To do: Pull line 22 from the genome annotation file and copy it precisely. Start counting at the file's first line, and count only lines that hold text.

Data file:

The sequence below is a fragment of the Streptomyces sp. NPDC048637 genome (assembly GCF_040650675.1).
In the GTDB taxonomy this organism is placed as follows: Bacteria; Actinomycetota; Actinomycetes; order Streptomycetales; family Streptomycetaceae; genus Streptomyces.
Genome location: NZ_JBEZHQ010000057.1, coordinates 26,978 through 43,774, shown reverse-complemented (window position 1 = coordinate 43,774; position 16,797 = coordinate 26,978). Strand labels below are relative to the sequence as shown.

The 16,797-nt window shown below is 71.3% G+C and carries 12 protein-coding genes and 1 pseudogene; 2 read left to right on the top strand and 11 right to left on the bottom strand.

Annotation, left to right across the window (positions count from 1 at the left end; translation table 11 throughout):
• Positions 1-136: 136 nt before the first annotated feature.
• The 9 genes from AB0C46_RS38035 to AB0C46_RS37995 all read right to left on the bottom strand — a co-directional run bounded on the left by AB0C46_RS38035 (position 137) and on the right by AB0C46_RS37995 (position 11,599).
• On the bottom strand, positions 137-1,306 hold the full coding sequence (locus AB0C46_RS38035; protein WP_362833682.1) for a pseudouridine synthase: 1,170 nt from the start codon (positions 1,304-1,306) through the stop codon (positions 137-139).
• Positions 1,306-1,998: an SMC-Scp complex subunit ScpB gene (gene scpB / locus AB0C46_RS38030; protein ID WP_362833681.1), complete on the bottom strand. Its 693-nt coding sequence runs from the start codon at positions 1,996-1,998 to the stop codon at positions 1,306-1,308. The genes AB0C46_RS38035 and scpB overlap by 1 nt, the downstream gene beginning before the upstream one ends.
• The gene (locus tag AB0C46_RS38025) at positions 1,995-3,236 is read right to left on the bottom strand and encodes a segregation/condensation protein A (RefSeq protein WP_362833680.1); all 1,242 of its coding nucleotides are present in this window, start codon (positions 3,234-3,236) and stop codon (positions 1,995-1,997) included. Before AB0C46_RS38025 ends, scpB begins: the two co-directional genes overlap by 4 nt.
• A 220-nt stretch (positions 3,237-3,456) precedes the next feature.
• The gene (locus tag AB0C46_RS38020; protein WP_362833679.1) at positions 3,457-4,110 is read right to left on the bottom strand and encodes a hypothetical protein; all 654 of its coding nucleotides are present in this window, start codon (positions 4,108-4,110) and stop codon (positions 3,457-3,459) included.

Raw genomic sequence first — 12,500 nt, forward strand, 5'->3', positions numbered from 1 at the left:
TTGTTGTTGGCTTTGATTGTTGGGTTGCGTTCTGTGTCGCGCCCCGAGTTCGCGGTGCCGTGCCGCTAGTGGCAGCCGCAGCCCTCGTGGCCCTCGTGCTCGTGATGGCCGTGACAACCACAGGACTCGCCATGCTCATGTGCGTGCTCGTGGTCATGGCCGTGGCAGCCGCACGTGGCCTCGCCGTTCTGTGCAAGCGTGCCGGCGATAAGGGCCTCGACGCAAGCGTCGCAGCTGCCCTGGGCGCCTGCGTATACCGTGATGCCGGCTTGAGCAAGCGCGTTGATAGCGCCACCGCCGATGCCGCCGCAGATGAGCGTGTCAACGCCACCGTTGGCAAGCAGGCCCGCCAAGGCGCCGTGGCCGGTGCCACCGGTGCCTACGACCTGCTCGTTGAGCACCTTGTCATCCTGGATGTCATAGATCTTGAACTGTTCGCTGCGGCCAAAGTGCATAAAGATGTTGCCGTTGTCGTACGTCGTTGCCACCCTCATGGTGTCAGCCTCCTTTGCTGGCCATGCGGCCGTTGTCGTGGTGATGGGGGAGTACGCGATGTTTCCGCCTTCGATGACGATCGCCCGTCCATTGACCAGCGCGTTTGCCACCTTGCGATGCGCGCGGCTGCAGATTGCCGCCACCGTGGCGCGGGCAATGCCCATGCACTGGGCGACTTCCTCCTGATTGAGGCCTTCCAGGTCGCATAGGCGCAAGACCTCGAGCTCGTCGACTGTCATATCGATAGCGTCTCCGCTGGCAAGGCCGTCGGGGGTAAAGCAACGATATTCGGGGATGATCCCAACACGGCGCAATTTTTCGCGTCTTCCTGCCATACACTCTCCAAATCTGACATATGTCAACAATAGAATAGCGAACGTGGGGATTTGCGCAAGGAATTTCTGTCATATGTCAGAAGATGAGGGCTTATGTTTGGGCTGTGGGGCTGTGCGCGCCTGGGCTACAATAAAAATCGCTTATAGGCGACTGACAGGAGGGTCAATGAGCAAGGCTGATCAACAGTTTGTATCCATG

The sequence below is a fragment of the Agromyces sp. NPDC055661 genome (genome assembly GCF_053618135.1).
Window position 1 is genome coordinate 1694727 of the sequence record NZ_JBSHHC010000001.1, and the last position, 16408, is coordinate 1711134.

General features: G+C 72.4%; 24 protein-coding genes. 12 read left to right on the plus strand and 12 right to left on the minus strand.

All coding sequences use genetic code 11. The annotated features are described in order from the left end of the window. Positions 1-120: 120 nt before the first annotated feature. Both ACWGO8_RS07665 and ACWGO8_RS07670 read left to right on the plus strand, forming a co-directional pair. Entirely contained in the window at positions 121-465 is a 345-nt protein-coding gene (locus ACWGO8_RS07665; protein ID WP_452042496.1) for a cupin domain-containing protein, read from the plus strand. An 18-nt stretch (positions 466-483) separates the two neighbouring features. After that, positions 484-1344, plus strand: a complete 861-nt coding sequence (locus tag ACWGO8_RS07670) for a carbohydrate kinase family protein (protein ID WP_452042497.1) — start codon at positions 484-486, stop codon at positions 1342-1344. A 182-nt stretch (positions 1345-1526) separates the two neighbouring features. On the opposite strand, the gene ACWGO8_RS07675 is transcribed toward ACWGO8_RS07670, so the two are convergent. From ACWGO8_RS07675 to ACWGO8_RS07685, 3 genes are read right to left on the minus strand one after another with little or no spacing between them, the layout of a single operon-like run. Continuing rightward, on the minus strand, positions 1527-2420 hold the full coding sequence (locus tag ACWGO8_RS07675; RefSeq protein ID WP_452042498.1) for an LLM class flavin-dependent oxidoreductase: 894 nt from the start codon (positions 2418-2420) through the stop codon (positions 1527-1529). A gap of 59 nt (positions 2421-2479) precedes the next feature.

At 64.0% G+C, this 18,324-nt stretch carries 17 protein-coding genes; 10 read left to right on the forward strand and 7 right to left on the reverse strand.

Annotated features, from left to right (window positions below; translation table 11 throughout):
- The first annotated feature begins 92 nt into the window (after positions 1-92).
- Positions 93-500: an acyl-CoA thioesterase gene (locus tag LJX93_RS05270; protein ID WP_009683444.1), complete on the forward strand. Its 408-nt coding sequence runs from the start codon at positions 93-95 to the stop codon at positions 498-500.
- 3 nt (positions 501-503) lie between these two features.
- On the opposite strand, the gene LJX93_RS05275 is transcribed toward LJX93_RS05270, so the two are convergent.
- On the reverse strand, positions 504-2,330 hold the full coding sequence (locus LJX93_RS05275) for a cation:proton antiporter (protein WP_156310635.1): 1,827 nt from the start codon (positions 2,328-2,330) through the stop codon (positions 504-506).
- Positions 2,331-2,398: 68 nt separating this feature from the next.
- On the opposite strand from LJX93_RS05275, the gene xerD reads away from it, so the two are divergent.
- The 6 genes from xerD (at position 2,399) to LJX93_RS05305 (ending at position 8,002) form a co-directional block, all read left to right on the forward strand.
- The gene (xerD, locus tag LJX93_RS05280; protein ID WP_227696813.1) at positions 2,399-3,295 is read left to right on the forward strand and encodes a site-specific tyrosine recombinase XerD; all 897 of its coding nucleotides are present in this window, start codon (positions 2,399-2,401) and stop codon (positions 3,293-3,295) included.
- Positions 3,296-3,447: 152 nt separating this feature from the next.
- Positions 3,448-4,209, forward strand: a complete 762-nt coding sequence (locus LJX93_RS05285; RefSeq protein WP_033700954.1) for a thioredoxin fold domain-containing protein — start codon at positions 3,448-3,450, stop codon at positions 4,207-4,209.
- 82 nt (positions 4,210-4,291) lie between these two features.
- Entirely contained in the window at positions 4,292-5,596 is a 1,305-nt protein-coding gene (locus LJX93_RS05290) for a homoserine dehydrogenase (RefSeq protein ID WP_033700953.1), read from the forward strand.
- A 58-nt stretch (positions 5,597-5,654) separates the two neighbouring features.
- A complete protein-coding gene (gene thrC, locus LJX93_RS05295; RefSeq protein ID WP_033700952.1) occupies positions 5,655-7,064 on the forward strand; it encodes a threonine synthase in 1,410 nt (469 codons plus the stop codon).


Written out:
- Positions 93-500: an acyl-CoA thioesterase gene (locus tag LJX93_RS05270; protein ID WP_009683444.1), complete on the forward strand. Its 408-nt coding sequence runs from the start codon at positions 93-95 to the stop codon at positions 498-500.